The Great Urban Fantasy Debate Part 2

03 Jan

Continuing where I left off, my thoughts on Lilith Saintcrow’s post. Her first words are a question, what is Urban Fantasy. Not a bad start, but right off we have this as her answer. “That’s simple, you might say. Chicks kicking ass. Well, leather-clad chicks kicking ass. Leather-clad chicks kicking ass in an urban environment where some form of “magic” is part of the world. There. That’s about it.” I can not begin to state how disappointing this is, coming from a published author. Obviously, this is not at all the definition of UF, not by a long shot.

It is interesting to note that “chicks kicking ass” does seem to fit with the majority of the UF out there. And there are some truths to the points she brings up, but I think she focuses a little too much on what are her pet issues. She mentions in passing male authors of the genre, but only the once, even as she promises to get back to them in due course. I’m going to digress for a bit here and note something I found both interesting and alarming. In the second part of this blog by Carrie Vaughn, Vaughn laments the lack of strong female characters, other than the main character. It’s a pet peeve of hers in UF, and one I myself share. And reading Saintcrow’s article, you’d think the majority of strongly caste female in UF would be from female authors. Not so much. Of the UF I have read, Jim Butcher’s Dresden files has far and away, the most strong female characters of any UF I’ve read. In fact, pretty much every female in Harry’s world is a strong woman with the very few weak ones being notable for that trait. Even one of the females that looked weak turned out to be strong. I can name off the top of my head 13 strong female characters from the Dresden files. (I just now counted them on my fingers as I thought about it for a whole 15 seconds.) I can not think of another UF with even 5 female characters that pop out to my like that. So at least Jim Butcher has no problem with strong women. If anything, he has more respect and love for women than most of us have for ourselves.

Saintcrow goes on to say “What truly defines UF, and why the genre has exploded recently, is the moral and ethical ambiguity of its protagonists.” Once again, I think this a flawed idea. I can think of several High Fantasy and Sci-Fi Protags that fit this bill quite well. In fact a lot of them do. I don’t think this has anything at all to do with it and is not at all a new thing. Her point that the gender for this has changed may have some merit, but then why are the Dresden files and the Nightside books so well loved? From what Saintcrow is saying, this is old hat and shouldn’t be new or interesting.

At this point the article does cover some interesting ground on the nature of the relationship between women, power and violence. But I’m not sure what that has to do with UF in particular. I think it’s coming into a lot of genres, Fantasy, Sci-Fi and most notably, Mystery. Nora Roberts under the pen name J.D. Robb has birthed Eve Dallas, one of the foremost ass kicking women in fiction with over 30 stories dedicated to Eve’s foot kicking said ass. It’s not UF, it’s not romance, so how does that fit with the idea that UF is about this issue? It doesn’t and it isn’t. That is not what defines the genre.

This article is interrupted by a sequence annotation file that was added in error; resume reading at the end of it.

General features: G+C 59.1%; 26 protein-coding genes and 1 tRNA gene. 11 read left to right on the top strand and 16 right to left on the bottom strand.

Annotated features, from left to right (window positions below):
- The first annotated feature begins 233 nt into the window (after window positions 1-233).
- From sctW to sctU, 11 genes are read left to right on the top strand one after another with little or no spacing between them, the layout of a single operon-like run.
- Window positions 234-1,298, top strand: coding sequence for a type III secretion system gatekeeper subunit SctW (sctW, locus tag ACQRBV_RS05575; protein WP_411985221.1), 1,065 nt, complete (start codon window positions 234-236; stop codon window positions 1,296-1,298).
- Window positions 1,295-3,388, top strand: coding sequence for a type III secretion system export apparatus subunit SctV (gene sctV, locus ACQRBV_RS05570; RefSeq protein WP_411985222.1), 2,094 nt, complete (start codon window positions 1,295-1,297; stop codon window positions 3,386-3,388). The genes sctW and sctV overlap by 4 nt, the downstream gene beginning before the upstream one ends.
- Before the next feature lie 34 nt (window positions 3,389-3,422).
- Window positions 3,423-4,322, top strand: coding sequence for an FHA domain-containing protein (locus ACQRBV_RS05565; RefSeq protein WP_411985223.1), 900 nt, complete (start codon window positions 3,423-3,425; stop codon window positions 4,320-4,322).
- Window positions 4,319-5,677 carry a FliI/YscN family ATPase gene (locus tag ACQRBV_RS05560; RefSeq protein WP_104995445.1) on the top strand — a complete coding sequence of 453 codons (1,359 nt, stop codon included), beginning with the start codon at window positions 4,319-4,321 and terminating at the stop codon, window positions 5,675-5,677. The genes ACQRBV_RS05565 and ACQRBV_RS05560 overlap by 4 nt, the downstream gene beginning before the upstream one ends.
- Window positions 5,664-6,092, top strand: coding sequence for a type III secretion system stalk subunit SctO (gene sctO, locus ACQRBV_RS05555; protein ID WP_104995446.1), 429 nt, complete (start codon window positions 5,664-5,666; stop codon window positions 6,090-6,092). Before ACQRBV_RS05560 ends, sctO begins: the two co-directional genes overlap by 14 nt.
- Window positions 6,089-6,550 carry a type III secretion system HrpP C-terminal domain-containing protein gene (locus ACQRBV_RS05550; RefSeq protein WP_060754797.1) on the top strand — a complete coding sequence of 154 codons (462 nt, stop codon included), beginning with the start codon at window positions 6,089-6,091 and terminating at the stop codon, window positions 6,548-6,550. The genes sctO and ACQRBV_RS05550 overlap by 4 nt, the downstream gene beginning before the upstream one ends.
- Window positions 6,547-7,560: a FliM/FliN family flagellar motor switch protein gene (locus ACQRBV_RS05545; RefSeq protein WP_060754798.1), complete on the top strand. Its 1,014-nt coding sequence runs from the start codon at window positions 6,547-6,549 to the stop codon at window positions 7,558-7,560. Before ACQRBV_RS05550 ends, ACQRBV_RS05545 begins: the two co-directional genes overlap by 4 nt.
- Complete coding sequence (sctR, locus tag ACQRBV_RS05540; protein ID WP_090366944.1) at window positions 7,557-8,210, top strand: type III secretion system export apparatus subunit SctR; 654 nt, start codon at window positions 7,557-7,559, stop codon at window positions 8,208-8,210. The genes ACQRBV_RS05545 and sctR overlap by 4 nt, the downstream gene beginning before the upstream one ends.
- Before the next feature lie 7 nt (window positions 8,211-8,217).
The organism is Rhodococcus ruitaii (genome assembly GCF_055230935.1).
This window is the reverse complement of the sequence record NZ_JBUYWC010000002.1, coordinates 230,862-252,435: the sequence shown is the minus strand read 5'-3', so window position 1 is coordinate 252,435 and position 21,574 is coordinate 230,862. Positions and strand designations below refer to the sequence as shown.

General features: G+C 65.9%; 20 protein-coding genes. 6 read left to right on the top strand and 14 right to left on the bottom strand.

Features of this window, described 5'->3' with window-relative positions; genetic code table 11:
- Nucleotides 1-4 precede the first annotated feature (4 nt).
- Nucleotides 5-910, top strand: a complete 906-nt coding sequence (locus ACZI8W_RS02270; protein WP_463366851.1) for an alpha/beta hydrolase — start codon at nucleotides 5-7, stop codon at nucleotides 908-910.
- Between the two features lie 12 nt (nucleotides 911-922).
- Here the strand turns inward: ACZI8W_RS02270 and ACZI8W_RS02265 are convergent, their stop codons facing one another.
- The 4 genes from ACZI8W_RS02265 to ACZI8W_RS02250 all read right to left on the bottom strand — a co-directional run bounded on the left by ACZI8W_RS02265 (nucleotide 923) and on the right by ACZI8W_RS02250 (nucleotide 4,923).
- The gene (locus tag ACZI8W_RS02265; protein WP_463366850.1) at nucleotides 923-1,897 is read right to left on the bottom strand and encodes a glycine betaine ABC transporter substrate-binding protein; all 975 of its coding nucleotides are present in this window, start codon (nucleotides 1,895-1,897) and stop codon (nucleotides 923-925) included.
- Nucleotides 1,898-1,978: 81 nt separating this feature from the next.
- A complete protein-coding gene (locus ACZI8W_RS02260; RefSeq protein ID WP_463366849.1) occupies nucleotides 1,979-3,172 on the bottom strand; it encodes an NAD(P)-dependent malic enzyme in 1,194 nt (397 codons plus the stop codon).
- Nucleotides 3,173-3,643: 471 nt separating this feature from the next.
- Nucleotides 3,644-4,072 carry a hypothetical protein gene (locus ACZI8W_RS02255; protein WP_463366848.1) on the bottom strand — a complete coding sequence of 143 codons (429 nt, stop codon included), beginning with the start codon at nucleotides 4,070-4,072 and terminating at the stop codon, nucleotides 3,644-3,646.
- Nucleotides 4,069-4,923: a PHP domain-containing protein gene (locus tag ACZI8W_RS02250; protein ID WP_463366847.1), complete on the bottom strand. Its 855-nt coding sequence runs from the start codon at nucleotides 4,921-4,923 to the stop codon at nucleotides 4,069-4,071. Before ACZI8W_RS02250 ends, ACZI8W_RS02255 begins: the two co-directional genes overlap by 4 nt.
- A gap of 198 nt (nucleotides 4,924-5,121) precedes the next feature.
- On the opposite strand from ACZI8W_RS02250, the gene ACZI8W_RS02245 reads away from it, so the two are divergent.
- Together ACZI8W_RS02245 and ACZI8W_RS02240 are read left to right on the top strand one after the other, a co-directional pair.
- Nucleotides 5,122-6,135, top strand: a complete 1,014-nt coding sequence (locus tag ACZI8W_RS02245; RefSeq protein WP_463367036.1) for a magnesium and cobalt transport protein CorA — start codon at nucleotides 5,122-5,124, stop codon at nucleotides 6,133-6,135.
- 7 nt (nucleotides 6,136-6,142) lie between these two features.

I think there is still some merit to the argument that women and female fiction is second class, both in the reading and publishing world. And this is were we get to the meat of my issue with this whole debate, which I touched on in the first part. Urban Fantasy and Paranormal Romance should not be so closely tied. I don’t like that fact that it is and it concerns me that it is looked as almost the same thing.

Why? How did this happen? Why would Twilight ever be even remotely considered UF? And yes, I’ve seen it put in that bracket. Twilight is barely Paranormal Romance, it’s Young Adult PR if anything. It doesn’t take place in a city, it’s primary plot focus is on romantic relationships. The age of the characters involved put it firmly in the YA category. So how did it ever end up being lumped in with UF? Here’s were Saintcrow and I will agree. It’s not that PR is being lumped in with UF, it’s that UF is being lumped in with PR…if it has Vampires in it and is written by a women. I hate to say it, because it just makes me look like a frothing feminist fanatic, but the publishing world in many ways looks on women readers as bored house wives. Think about it. Titanic anyone? Why did it do so well? Because there was a certain set of women and teen girls who went and saw the movie over and over again in the theater. That alone wouldn’t be so bad, look at Star Wars. (the original trilogy, not the new crap which has no business being in the mythos whatsoever) But here’s what makes it different? It was a good story! If Titanic had been a good story, it wouldn’t be seen as silly as much as it is, but it’s not a good story. Women, whom men do and will always see as being silly and emotional, get caught up in the love story and men don’t get it. What makes it worse, is that there are women out there who think Titanic is bad and roll our eyes at the ones who see it over and over again. It’s a tangled problem.

It also doesn’t help that the market is being flooded with books by authors who themselves don’t understand the difference between UF and PR or don’t care because let’s face it, it’s what’s new and hot. Which brings me to the third big culprit in this debate that should not be. But another time. This one has grown too long as it is.

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Posted by on January 3, 2011 in All About Writing


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